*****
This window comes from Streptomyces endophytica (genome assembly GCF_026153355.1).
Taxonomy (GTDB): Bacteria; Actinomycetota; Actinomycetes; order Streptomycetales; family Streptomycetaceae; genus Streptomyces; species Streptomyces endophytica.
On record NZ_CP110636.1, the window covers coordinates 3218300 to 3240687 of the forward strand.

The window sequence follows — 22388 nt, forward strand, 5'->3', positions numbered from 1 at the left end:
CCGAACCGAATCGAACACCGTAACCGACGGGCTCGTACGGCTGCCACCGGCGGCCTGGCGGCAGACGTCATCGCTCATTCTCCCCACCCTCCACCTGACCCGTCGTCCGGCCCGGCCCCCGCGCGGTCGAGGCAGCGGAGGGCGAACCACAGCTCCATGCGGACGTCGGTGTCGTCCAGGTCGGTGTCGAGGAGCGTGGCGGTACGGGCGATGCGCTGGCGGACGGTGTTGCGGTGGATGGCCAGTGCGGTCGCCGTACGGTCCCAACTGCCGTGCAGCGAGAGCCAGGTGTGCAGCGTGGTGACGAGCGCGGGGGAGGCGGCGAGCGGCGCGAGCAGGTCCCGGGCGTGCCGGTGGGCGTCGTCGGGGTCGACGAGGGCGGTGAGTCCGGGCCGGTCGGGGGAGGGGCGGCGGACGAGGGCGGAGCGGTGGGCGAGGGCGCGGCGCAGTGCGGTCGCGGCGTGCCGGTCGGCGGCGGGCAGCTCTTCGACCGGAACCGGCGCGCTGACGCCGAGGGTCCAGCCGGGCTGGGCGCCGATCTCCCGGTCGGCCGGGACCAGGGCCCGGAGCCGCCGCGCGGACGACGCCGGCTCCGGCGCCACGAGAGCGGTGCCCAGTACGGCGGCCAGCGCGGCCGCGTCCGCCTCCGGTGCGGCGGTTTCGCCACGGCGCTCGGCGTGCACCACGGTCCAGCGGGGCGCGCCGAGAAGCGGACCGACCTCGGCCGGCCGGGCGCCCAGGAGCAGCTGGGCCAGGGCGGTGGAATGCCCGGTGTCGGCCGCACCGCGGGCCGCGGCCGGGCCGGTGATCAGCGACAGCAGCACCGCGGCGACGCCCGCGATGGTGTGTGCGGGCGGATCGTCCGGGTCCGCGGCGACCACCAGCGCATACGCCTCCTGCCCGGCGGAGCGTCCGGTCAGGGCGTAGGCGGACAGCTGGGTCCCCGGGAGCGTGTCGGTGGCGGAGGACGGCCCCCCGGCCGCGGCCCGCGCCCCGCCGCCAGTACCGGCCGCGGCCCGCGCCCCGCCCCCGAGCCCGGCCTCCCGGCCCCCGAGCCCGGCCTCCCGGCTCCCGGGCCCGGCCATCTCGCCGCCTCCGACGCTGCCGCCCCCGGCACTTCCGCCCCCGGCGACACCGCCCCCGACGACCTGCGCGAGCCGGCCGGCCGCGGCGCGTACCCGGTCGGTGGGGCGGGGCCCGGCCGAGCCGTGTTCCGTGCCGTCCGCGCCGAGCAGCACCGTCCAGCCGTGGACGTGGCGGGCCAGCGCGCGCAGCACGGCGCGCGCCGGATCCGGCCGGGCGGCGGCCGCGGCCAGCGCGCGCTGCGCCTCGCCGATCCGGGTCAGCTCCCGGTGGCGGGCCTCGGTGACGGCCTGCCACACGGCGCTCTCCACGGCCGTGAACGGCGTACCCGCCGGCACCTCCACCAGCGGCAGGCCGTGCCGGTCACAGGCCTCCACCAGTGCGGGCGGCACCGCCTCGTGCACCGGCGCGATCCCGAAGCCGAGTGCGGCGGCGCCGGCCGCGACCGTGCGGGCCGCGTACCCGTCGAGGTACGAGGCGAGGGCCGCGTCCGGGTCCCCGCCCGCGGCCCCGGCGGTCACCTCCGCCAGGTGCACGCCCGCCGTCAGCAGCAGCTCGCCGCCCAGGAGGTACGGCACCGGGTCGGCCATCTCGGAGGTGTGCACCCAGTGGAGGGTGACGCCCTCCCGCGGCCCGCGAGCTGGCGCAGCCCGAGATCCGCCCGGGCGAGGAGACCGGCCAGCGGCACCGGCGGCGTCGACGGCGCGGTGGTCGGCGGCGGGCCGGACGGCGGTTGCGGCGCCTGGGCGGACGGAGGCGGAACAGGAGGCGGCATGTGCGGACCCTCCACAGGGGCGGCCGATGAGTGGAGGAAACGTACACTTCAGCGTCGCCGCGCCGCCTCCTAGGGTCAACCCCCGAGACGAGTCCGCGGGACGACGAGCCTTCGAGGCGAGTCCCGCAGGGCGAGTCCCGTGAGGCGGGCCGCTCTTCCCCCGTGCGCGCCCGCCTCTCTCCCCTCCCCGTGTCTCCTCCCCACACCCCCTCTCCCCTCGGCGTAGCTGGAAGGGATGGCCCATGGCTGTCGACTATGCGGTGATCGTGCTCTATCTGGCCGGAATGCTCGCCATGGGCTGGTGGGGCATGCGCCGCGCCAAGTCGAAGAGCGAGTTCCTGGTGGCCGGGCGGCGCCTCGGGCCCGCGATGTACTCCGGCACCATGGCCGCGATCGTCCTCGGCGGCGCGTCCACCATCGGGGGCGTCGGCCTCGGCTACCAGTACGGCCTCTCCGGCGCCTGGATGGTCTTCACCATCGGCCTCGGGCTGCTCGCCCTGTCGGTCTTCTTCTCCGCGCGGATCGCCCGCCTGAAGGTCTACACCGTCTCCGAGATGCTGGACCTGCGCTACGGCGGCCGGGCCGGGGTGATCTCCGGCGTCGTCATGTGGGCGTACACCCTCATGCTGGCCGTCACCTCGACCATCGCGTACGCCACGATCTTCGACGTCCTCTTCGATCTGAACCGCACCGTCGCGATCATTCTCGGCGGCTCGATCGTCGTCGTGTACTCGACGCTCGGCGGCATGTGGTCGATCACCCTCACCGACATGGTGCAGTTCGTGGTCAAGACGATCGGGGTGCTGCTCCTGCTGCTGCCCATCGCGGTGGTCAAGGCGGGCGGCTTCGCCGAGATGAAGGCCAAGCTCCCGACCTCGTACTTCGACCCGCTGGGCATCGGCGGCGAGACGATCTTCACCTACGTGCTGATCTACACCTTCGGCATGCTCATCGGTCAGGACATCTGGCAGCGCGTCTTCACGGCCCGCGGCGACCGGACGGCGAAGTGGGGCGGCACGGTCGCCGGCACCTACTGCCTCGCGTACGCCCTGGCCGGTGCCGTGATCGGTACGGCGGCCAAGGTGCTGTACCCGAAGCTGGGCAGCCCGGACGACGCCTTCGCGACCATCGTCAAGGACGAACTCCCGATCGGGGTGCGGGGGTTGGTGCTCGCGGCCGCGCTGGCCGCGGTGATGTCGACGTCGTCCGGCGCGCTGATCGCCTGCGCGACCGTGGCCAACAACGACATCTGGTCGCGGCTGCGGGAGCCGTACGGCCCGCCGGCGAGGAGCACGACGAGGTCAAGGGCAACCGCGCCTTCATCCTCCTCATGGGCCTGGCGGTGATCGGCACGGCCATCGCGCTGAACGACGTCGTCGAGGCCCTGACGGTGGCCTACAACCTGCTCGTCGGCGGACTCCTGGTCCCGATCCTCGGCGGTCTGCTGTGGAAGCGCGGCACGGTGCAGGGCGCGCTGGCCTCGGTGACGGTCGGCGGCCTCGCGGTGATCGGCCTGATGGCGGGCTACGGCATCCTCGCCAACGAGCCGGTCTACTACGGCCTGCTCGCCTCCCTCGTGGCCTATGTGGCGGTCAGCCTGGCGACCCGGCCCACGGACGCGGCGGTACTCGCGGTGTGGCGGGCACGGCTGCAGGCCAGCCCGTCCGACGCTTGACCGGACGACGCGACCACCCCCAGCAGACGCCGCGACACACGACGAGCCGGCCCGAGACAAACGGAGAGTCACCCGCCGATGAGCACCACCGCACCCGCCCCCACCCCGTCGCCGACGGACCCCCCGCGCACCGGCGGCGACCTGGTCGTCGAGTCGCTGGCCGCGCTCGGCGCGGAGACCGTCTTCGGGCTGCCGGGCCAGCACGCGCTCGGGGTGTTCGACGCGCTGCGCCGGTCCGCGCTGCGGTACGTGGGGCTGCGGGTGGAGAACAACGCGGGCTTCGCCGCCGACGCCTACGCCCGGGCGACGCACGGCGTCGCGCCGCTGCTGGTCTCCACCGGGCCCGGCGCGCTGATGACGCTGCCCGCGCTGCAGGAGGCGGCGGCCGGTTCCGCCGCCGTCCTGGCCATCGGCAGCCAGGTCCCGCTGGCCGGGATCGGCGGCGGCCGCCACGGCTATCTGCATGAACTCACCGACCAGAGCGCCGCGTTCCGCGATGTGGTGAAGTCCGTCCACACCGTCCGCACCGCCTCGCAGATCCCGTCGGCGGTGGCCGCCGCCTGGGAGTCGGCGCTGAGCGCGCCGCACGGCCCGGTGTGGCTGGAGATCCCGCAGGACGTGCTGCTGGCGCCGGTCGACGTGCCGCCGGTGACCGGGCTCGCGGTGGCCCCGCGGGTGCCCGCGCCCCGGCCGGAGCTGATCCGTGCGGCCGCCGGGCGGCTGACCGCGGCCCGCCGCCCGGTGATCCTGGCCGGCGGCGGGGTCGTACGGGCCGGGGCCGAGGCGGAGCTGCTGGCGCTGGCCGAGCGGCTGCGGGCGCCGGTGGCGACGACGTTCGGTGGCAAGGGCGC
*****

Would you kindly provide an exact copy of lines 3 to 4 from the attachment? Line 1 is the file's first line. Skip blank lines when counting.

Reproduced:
On record NZ_CP110636.1, the window covers coordinates 3218300 to 3240687 of the forward strand.

The window sequence follows — 22388 nt, forward strand, 5'->3', positions numbered from 1 at the left end: